The Shift to Influencer Marketing
One of the challenges marketers face on a daily basis is how to have your message break through the clutter and be the one that consumers remember. Facebook has recently stated that with their current algorithm, they are maxed out for the number of ads being shown in News Feeds. Facebook is also testing out a new feature where users can block ad categories (currently the only categories that can be blocked are ads related to alcohol and parenting). There is also that pesky pay-to-play barrier to contend with if you don’t have a large digital marketing budget. In addition to the challenges Facebook poses for digital marketers, the Interactive Advertising Bureau is reporting that 26% of desktop users and 15% of mobile users have an ad blocker in place to remove display ads from websites. With the barriers on Facebook and the increased use of ad blockers , it comes at no surprise that more marketing dollars are being allocated to influencer marketing.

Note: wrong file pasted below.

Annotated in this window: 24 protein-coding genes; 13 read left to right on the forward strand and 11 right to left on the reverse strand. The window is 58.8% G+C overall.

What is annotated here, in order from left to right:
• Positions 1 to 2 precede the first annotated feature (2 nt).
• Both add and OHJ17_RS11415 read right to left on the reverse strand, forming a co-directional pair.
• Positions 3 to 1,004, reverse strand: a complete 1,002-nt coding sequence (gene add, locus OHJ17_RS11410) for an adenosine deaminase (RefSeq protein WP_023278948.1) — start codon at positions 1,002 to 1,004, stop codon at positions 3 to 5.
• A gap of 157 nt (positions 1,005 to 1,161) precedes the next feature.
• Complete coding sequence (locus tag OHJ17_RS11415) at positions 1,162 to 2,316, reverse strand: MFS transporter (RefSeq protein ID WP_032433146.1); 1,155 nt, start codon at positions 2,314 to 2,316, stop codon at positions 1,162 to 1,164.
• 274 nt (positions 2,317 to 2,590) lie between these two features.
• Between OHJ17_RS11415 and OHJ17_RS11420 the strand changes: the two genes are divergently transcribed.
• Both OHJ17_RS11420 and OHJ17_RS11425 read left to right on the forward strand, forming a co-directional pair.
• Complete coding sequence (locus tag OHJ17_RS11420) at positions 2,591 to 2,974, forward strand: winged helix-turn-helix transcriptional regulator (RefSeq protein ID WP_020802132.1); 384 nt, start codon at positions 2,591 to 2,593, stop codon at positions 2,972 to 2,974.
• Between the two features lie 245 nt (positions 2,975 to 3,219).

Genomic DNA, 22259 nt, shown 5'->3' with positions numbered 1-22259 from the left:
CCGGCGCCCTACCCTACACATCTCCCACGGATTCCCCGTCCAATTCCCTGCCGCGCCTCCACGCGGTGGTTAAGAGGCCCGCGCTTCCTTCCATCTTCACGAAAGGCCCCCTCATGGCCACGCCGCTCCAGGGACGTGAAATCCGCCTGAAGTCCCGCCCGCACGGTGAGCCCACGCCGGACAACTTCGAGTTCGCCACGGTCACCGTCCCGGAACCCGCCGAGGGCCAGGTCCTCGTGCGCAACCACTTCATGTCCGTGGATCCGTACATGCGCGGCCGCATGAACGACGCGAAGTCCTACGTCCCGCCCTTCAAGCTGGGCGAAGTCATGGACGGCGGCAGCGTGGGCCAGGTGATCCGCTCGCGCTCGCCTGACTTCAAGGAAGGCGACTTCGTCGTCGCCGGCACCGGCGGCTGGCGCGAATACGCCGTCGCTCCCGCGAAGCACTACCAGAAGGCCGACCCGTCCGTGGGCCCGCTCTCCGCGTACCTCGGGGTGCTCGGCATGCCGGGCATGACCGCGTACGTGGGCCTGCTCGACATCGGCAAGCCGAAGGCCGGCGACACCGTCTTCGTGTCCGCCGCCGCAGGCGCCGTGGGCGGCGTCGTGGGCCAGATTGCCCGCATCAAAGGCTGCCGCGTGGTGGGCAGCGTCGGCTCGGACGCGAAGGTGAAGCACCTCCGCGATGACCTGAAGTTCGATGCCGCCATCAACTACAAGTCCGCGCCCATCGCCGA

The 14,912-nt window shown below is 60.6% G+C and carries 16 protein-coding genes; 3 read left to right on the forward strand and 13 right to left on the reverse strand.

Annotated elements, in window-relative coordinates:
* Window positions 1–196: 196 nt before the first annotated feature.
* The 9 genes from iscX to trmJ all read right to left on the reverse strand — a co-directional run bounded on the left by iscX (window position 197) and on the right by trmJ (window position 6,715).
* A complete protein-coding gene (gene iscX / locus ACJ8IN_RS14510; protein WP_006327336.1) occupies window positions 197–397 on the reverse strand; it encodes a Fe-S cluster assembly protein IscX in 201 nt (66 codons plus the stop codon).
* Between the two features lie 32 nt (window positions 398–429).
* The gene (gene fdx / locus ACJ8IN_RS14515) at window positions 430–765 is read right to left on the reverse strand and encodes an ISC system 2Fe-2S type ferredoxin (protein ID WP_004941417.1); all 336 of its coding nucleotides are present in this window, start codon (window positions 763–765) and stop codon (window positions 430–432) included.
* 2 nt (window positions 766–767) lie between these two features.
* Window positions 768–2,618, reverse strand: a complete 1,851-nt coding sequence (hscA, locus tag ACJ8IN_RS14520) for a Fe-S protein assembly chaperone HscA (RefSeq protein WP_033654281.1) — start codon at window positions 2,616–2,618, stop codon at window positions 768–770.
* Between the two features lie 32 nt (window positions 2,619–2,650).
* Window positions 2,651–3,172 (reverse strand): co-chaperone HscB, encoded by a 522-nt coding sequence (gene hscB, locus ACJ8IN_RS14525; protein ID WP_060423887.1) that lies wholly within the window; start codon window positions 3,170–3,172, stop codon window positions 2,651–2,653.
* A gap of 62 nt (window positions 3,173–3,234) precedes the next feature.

Whether it’s a popular blogger, vlogger, or Instagram account, these influencers have built in audiences of hundreds of thousands to millions of followers who hang on to their every post. This past year, there has been a lot of buzz about influencer marketing in part due to the increased regulations from the FTC regarding influencer marketing. The biggest story from the past year involved Lord & Taylor paying influencers to post on Instagram, but not disclosing that they were being paid. This is where the #ad and #sponsored hashtags come into play. However, these regulations should not send you running for the hills if the opportunity arises to partner with an influencer that makes sense. In many cases, such as the popular makeup vlogger James Charles who became the first Coverboy for Covergirl, these social influencers are becoming the official face of a brand.
When researching products, influencers are often viewed as a trusted source of information in addition to close friends, when it comes to recommendations. According to a study done by Olapic, Millennials are more likely to trust user generated content and view UGC as more authentic over branded content. Having “authentic” information from various influencers on the web regarding your brand or product is essential now that many people research almost everything they purchase. With a smartphone in almost everyone’s back pocket, it is important to consider what information is out there.